We’re living in a “gig” economy. That means that new jobs and positions are most often filled temporarily. The number of contracted jobs is skyrocketing, and these contracts usually take place and dissolve over the short term. Part of the reason behind this rapid transition in our economy is the underlying social structures on which we rely. With the rise of high speed internet and the popularity of the smartphone, we can work from almost anywhere.

Such a transition has consequences.

Consider, for a moment, relatively new entities such as Uber. The company doesn’t consider its workers employees. Those on payroll are instead taking up contracted positions, and therefore don’t enjoy any of the added benefits that employees working for other enormous companies might enjoy. No insurance. No sick time. No retirement options.

When we plan for the future, many of us spend time on the estate tax planning process. When we pass away, we leave our heirs an inheritance. Our assets don’t just disappear–they get left behind. The dream is simple: over time, our family’s wealth should grow.

That isn’t always the case. What if you have no inheritance, and you have no assets with which to leave your children after you’re gone? This is the way it goes for many Uber drivers who can only barely afford to make ends meet. An optional Uber program tries to mitigate the damage by providing access to a few benefits by allowing its independent contractors to pay a portion of the cost per mile travelled during rides. On the face of it, that’s not much different than employers who provide optional health insurance for a percentage of each paycheck. Even so, the program isn’t very popular, and a number of drivers would like to see Uber and similar companies do more for the little guy struggling to make ends meet.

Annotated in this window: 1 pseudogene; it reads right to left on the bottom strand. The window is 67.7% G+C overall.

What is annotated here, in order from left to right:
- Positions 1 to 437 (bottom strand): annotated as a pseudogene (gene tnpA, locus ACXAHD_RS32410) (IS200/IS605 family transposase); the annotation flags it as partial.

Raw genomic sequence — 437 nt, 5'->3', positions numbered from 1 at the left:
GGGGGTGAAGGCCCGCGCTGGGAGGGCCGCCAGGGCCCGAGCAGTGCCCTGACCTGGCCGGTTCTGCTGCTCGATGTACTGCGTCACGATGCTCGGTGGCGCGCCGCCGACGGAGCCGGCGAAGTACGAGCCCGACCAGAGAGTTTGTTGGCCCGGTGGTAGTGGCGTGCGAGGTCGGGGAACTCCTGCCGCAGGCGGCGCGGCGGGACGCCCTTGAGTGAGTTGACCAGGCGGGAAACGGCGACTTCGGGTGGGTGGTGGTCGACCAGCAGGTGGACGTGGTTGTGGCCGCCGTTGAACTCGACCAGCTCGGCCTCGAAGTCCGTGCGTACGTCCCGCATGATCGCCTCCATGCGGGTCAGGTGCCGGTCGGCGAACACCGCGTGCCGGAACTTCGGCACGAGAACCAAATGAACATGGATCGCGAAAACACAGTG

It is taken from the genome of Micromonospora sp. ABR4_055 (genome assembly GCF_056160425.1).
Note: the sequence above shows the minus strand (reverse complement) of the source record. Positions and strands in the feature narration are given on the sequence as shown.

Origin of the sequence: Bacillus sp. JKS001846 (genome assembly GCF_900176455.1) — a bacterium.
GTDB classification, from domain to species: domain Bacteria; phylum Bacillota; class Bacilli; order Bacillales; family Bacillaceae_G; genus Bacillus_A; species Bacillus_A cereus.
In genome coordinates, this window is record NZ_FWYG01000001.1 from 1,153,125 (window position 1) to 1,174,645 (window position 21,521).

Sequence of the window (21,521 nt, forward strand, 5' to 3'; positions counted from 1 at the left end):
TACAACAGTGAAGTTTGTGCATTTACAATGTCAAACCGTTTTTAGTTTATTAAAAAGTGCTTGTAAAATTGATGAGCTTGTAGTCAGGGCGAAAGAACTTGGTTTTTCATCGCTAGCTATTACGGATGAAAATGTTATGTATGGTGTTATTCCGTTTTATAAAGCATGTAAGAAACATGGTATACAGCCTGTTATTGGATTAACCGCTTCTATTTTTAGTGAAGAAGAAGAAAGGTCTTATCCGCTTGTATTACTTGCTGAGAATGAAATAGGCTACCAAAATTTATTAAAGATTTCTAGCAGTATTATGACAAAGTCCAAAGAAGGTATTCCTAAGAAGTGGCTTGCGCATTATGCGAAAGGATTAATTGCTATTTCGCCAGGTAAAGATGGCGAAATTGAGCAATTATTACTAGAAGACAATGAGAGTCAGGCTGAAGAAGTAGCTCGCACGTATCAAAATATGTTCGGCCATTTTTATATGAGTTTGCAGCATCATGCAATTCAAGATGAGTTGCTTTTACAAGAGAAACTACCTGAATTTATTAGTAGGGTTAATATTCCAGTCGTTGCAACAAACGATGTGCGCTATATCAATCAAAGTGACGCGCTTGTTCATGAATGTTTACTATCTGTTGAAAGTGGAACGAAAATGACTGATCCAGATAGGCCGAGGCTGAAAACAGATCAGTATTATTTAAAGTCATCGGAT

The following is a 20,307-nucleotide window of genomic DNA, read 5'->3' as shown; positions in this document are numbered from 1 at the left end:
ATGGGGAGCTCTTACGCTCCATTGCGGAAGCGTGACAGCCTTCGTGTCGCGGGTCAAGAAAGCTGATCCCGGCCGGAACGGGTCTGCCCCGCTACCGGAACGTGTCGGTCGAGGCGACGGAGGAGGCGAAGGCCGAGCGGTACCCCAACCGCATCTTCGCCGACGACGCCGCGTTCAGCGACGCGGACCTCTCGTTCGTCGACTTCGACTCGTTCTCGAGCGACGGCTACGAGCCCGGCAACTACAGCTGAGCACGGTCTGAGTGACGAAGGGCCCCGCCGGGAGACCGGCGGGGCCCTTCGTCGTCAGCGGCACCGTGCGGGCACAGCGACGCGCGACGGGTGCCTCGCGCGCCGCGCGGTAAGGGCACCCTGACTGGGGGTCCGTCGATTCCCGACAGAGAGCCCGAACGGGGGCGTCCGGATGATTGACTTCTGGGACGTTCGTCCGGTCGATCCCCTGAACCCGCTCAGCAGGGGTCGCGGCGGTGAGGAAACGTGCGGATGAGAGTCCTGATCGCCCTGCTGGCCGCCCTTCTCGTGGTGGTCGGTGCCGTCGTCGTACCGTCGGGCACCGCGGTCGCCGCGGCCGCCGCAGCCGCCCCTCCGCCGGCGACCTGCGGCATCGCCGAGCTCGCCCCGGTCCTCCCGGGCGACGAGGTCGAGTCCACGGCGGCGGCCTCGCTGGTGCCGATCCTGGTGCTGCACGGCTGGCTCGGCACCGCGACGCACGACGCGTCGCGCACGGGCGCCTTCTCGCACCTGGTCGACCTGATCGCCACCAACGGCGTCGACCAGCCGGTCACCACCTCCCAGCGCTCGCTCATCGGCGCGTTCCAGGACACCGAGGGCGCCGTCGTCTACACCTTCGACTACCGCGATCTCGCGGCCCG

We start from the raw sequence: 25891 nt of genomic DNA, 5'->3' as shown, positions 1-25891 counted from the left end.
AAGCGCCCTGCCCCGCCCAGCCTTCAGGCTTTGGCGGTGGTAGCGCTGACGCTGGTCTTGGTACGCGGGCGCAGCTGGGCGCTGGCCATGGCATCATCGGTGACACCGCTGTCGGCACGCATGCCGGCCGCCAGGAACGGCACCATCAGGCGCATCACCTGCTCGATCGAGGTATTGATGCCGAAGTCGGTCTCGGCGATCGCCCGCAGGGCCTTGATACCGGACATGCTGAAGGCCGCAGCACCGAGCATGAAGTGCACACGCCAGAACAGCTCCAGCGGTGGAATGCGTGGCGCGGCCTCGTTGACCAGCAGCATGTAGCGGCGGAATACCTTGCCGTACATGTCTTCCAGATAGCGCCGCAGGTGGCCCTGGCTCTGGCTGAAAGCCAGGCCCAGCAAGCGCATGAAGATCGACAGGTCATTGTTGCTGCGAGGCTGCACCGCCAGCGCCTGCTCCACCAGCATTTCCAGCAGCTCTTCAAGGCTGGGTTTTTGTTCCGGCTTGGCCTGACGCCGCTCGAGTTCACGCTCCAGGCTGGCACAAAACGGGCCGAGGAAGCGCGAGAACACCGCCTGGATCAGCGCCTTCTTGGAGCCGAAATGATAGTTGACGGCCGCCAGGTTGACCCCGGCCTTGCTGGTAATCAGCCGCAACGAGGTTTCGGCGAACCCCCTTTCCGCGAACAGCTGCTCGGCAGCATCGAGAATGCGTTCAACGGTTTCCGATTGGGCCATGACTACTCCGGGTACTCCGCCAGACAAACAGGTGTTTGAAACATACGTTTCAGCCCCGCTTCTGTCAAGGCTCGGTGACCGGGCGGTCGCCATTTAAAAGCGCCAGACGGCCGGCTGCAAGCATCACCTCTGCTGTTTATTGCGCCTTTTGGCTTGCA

That’s why some organizations have proposed a tax on those companies and corporations contributing to this transition into a gig economy. Uber and similar companies that push us into a gig economy would be charged a portion of each transaction. Similar to disability or unemployment benefits, that tax would then go into an independent fund that workers could use for benefits even as they go from job to job.